TAMPA – The fire beneath Troy Tulowitzki’s trademark stoicism came out as he rounded first base after his first swing of the spring, and first in a game setting with big-league players since July 28, 2017, sailed over the right-field wall. He looked over at close friend Marcus Stroman. He put his head down and yelled some things that aren’t said in polite company. He peered into the Toronto Blue Jays dugout as he rounded third base and headed for home.
There was more shouting after he touched home plate, and a big smile amid the hugs once he got back to the New York Yankees dugout. He revelled in every single moment.
“No doubt about it, extra special,” Tulowitzki said of drawing more satisfaction from hitting the home run against the Blue Jays, who released him in December. “That was the team that basically told me I couldn’t play anymore.
“It’s spring training. It is what it is,” he added. “But it was a big day for myself.”
Of that, there’s no doubt, and perhaps even more so than the home run, a pair of smooth-as-ever defensive plays on range grounders to his right offered the Yankees some early returns on their decision to use Tulowitzki as the bridge to Didi Gregorius’s return from injury.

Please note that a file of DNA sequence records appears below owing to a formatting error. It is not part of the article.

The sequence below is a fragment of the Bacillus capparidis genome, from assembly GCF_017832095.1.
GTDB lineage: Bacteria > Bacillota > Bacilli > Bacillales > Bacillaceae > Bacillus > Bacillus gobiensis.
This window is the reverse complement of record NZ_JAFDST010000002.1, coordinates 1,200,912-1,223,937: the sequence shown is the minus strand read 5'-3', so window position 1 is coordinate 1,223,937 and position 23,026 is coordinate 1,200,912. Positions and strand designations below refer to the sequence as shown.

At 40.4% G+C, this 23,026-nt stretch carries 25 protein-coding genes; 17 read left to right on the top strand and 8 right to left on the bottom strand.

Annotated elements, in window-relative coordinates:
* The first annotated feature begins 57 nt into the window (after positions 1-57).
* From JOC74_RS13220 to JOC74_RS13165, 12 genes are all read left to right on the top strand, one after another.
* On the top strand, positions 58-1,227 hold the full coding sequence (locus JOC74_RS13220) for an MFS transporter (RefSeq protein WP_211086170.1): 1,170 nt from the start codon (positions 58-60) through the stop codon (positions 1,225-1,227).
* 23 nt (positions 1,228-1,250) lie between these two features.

Now two at-bats – he also grounded out – plus three innings in the field, by no means prove that the 34-year-old, five-time all-star is going to regain his past form, and make the Blue Jays regret their decision to eat nearly all of $38-million he’s owed through 2020.
Far from it, and Tulowitzki himself admits his game still needs plenty of work, and he must show the durability needed to survive baseball’s daily grind. But he’ll take the instant validation for all his work in rehabbing the ankle he shredded in his final game with the Blue Jays two years ago, the heels he had surgically repaired last spring, even if he felt validated months ago.